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Domodedovo Airport Chairman Tells of Huge State Pressure

Kamenshchik Howard Amos

Dmitry Kamenshchik, chairman of Domodedovo Airport's board of directors, prefers to stay out of the spotlight.

Perhaps it's no surprise, given that a terrorist attack killed 37 at the airport in January, President Dmitry Medvedev has demanded to know its ownership structure, and speculation has swirled for years about the possibility of a hostile state-backed takeover bid.

Facing reporters at his first news conference since 2007, Kamenshchik, widely considered to be the principal owner of Russia's biggest airport, responded in riddles to questions about whether he feared that Domodedovo might fall prey to  businesspeople or agencies linked to the Kremlin.

"The state pays attention to us. It's pleasant that we're remembered, that they think about us and are constantly checking up on us," he said.

He indicated, however, that he was under enormous pressure, and said he went the extra mile to ensure that the authorities had no pretext to cause trouble.

"We have all learned that there should be no pranks, that everything should be done very carefully, that all documents should be in order, that the fire axes should be hanging in the right place, that all registers should be filled in by the right colored pens, that taxes have been paid down to the very last kopek, and that there has been no easing of restrictions," he said.

Kamenshchik, 43, even addressed a question of whether he could be jailed as a part of a hostile bid to gain control of the lucrative airport, which enjoyed a consolidated revenue of more than $1 billion in 2010.

"Like anyone else, I don't know whether I will be sent to prison or not. We are all citizens of the Russian Federation and subject to the Russian Criminal Code," he said with a grin, provoking laughter among the reporters.

A dramatic June 30 police raid of Domodedovo involved about 100 law enforcement officers and included a 24-hour search of his own office, Kamenshchik said.

He said he did not know whether the raid was linked to the suicide bombing in the airport's international arrivals hall, but added that the materials demanded by law enforcement officials "did not bear any relation to the violation of transportation safety rules."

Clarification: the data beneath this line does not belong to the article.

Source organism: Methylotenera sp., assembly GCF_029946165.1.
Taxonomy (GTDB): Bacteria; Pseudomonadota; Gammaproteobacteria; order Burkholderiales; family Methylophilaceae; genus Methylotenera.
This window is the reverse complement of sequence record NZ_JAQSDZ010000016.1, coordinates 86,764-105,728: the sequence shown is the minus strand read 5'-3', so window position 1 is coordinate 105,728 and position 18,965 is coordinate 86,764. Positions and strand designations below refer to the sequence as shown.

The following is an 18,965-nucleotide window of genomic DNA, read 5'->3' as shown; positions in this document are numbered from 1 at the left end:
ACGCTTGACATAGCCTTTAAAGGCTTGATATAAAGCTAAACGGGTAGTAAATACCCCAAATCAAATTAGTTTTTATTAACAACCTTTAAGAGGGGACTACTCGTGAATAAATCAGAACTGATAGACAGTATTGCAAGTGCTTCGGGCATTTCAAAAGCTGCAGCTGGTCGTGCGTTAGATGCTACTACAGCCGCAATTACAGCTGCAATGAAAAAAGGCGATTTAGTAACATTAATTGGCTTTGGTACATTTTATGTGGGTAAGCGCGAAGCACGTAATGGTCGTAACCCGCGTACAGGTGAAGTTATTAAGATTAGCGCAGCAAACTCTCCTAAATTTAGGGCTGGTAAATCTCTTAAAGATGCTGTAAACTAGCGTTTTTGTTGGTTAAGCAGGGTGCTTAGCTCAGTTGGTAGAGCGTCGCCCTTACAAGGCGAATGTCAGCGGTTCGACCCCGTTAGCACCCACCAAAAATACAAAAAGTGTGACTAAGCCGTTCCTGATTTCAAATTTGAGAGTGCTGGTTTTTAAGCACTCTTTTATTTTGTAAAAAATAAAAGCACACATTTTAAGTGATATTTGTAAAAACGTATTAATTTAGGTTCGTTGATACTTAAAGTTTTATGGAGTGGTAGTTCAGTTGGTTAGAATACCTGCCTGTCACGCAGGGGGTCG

Kamenshchik, ranked by Forbes magazine as the 86th richest man in Russia with a fortune of $1.1 billion, was named as enjoying the ultimate beneficial interest in 100 percent of DME Limited when the airport attempted an initial public offering on the London Stock Exchange earlier this year. When the IPO was pulled May 30, DME Limited cited unfavorable market conditions — but analysts pointed to investors' fears of threats to Domodedovo's independence.

Referring specifically to Domodedovo, Medvedev said in February that "commercial structures should be open and not concealed."

Following an investigation ordered by Medvedev, the Prosecutor General's Office released a statement in April that claimed that control of Domodedovo was exercised through foreign-registered companies, thereby removing management from Russia's jurisdiction and obstructing the authorities from carrying out their regulatory functions.

The airport has consistently maintained that there is nothing illegal about its complicated ownership structure, which it admits involves multiple offshore holding companies.

Kamenshchik refused to confirm on Tuesday whether he was still the sole ultimate beneficiary of DME Limited, but said there were currently no negotiations under way about selling a stake in the company.

Valery Kogan, 60, is director of the airport's supervisory board and is also widely assumed to derive his personal fortune — estimated by Forbes at $2 billion — from Domodedovo.

"Revealing the ultimate shareholder has, in my view, no independent value. … It is not clear to me what advantage there is in a situation where the shareholders are publicly known," Kamenshchik said.

"A sole proprietor could be an object for a raider attack," he added.

He said he was ultimately in favor of Domodedovo being run by a publicly traded company, because it would provide more financing and improve the quality of management. But he stressed that at present it was a closed company.

"The legal structure of the group is correct under Russian legislation," he said.

Kamenshchik did not exclude the possibility of Domodedovo attempting another IPO but said no preparations were currently under way. The airport has no need of urgent financing, he said.

But Kamenshchik did outline ambitious investment and expansion plans. He said the airport aims to handle 51 million to 53 million passengers annually by 2020, up from 22.3 million in 2010, and plans to carry out a 60 billion ruble ($2.1 billion) program of infrastructure investment over the next eight years. A total of 25 million passengers are expected this year.

Domodedovo is Moscow's most popular airport, after state-controlled Sheremetyevo and Vnukovo. Kamenshchik said Domodedovo has the most room for expansion, with more than five times more territorial resources than its two competitors combined.

There have been persistent reports that the government would like to merge Sheremetyevo and Vnukovo, and Prime Minister Vladimir Putin said in March that the realization of this project would have "significant synergies."

Kamenshchik said that no proposal has ever been made to Domodedovo about participating in a single management company for the three airports and he had not been included in any discussions on the topic. In a surprising admission for a well-established businessman and one of the country's richest men, he denied ever having met Putin.

"The idea of unifying the airports is not liked by passengers and it would destroy competition, which is an unquestionable driver of development," he said.

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